Thursday, May 28, 2009

Guest Blogger

(Photos by Jesse Peters, used by permission.)

That's Paula Smith tearing up switchbacks at Devil's Backbone Challenge. I missed this race due to a broken water line at the house but am happy to report Paula (Rostello) won the expert women's category and shares beer naming rights with pro Andy Guptill (Colavita). Here is her race report, an exclusive to bikevoice.

The first ever race at Devil’s Backbone Brewery in Wintergreen VA took place on Saturday, May 23rd. It was a beautiful day and you couldn’t ask for more perfect weather. I didn’t feel quite the nervous pre-race jitters that I typically have on the way to the race. After all, I had never raced the course and had no idea what to expect. The race begins with a 2 mile road climb that I decided to “warm up” on.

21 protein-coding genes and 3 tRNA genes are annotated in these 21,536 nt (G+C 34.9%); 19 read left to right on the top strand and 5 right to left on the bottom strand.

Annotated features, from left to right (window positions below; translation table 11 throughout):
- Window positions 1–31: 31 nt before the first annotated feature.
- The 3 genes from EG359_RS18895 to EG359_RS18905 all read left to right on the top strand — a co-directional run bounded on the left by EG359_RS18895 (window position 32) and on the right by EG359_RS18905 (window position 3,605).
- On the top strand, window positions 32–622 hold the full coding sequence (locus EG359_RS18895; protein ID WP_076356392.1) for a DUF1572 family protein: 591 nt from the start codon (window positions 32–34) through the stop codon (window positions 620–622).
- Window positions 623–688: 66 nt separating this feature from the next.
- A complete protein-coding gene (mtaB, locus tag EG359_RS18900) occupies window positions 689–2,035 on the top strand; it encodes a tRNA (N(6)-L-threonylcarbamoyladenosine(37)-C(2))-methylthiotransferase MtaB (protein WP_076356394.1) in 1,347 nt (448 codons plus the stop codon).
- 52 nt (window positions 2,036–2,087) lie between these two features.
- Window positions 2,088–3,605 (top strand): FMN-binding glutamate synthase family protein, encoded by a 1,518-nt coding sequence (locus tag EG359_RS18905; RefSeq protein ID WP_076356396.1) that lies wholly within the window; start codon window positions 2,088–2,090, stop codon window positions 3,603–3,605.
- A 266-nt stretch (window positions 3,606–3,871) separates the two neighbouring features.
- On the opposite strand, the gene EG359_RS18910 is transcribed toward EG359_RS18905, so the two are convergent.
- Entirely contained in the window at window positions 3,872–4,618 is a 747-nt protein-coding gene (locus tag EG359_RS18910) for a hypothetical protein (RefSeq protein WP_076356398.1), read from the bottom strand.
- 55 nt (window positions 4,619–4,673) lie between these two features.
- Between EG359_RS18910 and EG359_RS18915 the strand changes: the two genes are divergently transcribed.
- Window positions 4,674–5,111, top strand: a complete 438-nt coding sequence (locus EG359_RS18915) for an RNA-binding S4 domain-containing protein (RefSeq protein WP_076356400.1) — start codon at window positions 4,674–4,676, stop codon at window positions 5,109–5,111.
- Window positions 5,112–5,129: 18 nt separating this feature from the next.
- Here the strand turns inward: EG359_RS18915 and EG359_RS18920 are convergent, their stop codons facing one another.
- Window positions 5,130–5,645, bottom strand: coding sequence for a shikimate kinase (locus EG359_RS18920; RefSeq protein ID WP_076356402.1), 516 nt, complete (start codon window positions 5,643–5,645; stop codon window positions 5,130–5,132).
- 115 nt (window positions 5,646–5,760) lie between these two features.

Just a few feet into the climb and I knew I was in store for a tough race. For anyone who has ever ridden the roads around Wintergreen, they can relate I’m sure. Frank told me to make sure to “break a sweat” during my warm-up; this was not a difficult task to achieve I soon learned. After the pre-race meeting, we the racers were in place to start the race. I figured they would run the race like I’m typically used to, by starting each of the categories in waves. Suddenly, there was a mass start and everyone just went. Frank started yelling for me to “get up to the front” as previous memories of road racing suddenly flooded through my mind. I managed to move to the top half of the pack, far enough to where I knew my competitors were behind me—where, in my opinion, they should always be.